Oh, and supposing you can find such information, how do you explain the fooling of billions of people into thinking that he was born ~115 years before they think he was?

  • "Anonymity on Slashdot has become a haven for the ignorant and childish. I say remove it." I agree 100%
  • NT writes to the disk a lot!
  • ZDNet used multiprocessor servers. All religious handwaving aside, why did NT fare better by spinning threads than Apache could do by spinning processes?

    Probably because people don't bother tuning the Linux kernel for good SMP performance on web tasks.

    Why would that be? Because it doesn't make sense to pay the premium for four processors in a box when for less money you can get four processors in four boxes and quadruple your disk and network bandwidth. People use SMP on Windows mostly because of software licensing costs, because of per-box colocation costs, or because it sounds good. In my experience, SMP on Linux is mostly used for getting really high performance on numerical and scientific tasks.

  • ZDNet suggested that in-process programming worked better for all the hairy e-commerce they decided to test. [...] Besides PHP and Mod_Perl, where can Linux go to improve?

    Apache has a perfectly good in-process module API; mod_perl is written in it. You can write that kind of code yourself if you want to write C/C++ extensions to the Apache server.

    I consider it pretty foolish, however, to write web server extensions for an E-commerce site in a language without runtime error checking or fault isolation. Applications specific modules simply can't receive the testing and debugging that Apache itself has received. You are lucky if the server crashes due to a bug; more likely, you are going to ship an unpredictable quantity of widgets to an unpredictable address as a stray pointer leads to overwriting some of your order data.

    The performance difference between native code and Perl, Tcl, Python, Java, or PHP3 simply don't matter in most web applications: applications are generally bandwidth or database bound. Given that simple fact, you should use the safest and easiest language to program in. For single programmer projects, that's likely to be a scripting language. For large, component-based multi-programmer projects, that's likely to be Java, OO Pascal, Eiffel, or something of that kind.

  • Well, I'll go ahead and make the claim that since ZDNET and MSNBC have a "Content Exchange Alliance [] ," they cannot possibly be objective in their evaluation.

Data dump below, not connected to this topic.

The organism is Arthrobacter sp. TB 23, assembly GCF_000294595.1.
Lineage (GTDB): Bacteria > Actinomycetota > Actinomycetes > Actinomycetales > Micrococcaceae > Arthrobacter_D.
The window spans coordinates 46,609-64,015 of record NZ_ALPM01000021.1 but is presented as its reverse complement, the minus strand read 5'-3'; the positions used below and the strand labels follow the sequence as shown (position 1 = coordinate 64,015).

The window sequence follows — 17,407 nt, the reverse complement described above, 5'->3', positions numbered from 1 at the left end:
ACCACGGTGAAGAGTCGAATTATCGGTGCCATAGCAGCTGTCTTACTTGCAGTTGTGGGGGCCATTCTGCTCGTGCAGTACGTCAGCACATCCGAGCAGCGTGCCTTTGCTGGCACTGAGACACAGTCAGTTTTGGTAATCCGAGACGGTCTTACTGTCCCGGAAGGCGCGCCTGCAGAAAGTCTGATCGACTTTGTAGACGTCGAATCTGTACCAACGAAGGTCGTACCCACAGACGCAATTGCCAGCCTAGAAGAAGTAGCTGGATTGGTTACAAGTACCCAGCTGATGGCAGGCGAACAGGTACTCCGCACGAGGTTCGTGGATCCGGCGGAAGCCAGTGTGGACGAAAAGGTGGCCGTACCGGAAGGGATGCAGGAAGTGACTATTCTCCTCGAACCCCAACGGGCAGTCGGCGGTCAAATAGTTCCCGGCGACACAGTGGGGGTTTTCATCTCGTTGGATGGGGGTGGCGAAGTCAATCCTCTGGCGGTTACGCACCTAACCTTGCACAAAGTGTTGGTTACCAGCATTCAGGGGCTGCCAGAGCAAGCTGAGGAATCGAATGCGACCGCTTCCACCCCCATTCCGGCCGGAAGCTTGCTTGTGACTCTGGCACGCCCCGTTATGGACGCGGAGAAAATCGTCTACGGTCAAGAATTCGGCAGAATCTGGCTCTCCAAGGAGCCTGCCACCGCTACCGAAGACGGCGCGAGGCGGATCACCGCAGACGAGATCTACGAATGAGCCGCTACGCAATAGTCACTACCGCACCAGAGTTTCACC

Oh, and merry christmas.

    - tokengeekgrrl

  • I think someone touched on this, but this is IMPORTANT since even ZDnet said this:
    Apache and linux's process based system works better by adding boxes than adding processors/resources in a single box.
    So here's the deal: figure out how much it costs to buy OS, software, hardware, and setup the system. Determine its optimal performance (which may NOT be peak performance). If Linux still doesn't have SMP at a cost effective level, spec out single CPU boxes and save the cash for entire other systems. (Don't flame me for saying it doesn't work, I'm saying it might be cost effective to not use it until 2.4) If Solaris' cost-performance is better on Sun hardware (duh) then use it.
    Then, take those numbers and ask ZDNET to append them to their article.
    We know linux has an automatic $1000 price advantage over NT/Solaris which is about a third the cost of adding another server. I'm not sure about Stronghold's cost vs IIS/NS server/etc, but I'm guessing it's not as expensive as IIS. And with the exception of the "custom" API's (NSAPI, ISAPI), Linux performed as well as the other servers, even with the use of a twitchy old version of caldera.
    Personally, I'd want to see the addition of a mod_perl'd server to represent the Linux equivalent of NSAPI and ISAPI, but with the bonus that perl stuff is PORTABLE, much more so than NS or IIS-only scripts.
    If we suggest this right to ZDNET, when they review the new W2k's web server and put it up against a decent server linux (w/kernel 2.4 we can hope) they may add a price/performance index.